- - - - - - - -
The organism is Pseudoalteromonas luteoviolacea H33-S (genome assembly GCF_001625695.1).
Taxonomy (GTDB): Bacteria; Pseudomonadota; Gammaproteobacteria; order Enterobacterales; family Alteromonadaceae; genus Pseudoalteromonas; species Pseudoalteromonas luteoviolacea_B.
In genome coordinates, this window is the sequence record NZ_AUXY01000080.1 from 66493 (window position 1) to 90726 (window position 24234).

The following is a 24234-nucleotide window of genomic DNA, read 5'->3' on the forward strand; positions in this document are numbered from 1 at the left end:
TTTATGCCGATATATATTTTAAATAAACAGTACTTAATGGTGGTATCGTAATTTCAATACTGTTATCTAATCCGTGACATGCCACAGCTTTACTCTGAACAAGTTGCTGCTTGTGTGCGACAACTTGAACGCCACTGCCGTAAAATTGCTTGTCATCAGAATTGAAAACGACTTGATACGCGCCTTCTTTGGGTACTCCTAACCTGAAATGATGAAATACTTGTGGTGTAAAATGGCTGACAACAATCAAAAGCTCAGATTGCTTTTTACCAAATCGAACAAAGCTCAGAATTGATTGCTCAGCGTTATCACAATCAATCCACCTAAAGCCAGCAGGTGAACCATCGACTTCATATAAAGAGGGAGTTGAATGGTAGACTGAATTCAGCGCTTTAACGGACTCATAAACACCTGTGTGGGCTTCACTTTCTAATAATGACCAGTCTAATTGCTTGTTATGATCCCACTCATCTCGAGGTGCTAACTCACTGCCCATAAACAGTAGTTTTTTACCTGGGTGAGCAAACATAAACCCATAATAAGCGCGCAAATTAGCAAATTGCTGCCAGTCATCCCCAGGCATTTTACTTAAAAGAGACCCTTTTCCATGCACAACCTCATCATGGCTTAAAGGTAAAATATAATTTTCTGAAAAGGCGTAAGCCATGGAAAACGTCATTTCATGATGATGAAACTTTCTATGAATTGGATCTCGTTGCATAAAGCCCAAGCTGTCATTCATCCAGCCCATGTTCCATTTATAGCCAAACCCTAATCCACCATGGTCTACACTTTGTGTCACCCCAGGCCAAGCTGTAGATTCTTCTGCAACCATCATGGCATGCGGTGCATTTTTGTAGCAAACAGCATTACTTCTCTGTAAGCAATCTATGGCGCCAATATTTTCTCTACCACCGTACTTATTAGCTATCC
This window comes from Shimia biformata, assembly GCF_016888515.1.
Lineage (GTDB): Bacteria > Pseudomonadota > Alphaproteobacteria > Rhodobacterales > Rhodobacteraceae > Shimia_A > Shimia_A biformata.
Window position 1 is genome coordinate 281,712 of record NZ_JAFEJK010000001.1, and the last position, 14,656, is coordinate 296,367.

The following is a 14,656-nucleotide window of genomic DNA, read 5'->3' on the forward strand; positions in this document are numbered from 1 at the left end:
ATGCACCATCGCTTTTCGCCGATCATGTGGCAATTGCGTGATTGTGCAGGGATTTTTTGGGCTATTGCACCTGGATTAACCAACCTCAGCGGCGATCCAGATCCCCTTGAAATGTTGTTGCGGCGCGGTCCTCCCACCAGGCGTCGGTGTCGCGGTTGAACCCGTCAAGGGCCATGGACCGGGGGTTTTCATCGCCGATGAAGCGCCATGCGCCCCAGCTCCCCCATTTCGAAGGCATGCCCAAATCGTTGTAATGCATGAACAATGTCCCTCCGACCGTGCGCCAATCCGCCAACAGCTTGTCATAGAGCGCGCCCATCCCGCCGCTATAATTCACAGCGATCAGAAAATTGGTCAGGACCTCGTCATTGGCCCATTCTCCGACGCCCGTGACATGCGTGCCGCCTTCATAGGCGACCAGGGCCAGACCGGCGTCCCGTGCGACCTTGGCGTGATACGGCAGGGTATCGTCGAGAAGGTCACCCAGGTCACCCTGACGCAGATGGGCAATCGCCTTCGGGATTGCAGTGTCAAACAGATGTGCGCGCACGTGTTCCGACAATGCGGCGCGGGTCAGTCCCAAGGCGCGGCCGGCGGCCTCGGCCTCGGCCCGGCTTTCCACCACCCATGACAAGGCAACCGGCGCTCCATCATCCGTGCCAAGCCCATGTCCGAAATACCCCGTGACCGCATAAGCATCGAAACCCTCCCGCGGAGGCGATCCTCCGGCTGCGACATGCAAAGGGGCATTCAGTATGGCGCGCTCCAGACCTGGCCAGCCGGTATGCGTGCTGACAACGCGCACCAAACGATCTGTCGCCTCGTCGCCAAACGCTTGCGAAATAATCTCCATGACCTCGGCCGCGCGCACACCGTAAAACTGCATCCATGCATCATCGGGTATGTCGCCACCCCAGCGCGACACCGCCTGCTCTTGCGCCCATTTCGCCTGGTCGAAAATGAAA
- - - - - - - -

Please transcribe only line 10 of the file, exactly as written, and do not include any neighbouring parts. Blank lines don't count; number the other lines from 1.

ATGCACCATCGCTTTTCGCCGATCATGTGGCAATTGCGTGATTGTGCAGGGATTTTTTGGGCTATTGCACCTGGATTAACCAACCTCAGCGGCGATCCAGATCCCCTTGAAATGTTGTTGCGGCGCGGTCCTCCCACCAGGCGTCGGTGTCGCGGTTGAACCCGTCAAGGGCCATGGACCGGGGGTTTTCATCGCCGATGAAGCGCCATGCGCCCCAGCTCCCCCATTTCGAAGGCATGCCCAAATCGTTGTAATGCATGAACAATGTCCCTCCGACCGTGCGCCAATCCGCCAACAGCTTGTCATAGAGCGCGCCCATCCCGCCGCTATAATTCACAGCGATCAGAAAATTGGTCAGGACCTCGTCATTGGCCCATTCTCCGACGCCCGTGACATGCGTGCCGCCTTCATAGGCGACCAGGGCCAGACCGGCGTCCCGTGCGACCTTGGCGTGATACGGCAGGGTATCGTCGAGAAGGTCACCCAGGTCACCCTGACGCAGATGGGCAATCGCCTTCGGGATTGCAGTGTCAAACAGATGTGCGCGCACGTGTTCCGACAATGCGGCGCGGGTCAGTCCCAAGGCGCGGCCGGCGGCCTCGGCCTCGGCCCGGCTTTCCACCACCCATGACAAGGCAACCGGCGCTCCATCATCCGTGCCAAGCCCATGTCCGAAATACCCCGTGACCGCATAAGCATCGAAACCCTCCCGCGGAGGCGATCCTCCGGCTGCGACATGCAAAGGGGCATTCAGTATGGCGCGCTCCAGACCTGGCCAGCCGGTATGCGTGCTGACAACGCGCACCAAACGATCTGTCGCCTCGTCGCCAAACGCTTGCGAAATAATCTCCATGACCTCGGCCGCGCGCACACCGTAAAACTGCATCCATGCATCATCGGGTATGTCGCCACCCCAGCGCGACACCGCCTGCTCTTGCGCCCATTTCGCCTGGTCGAAAATGAAA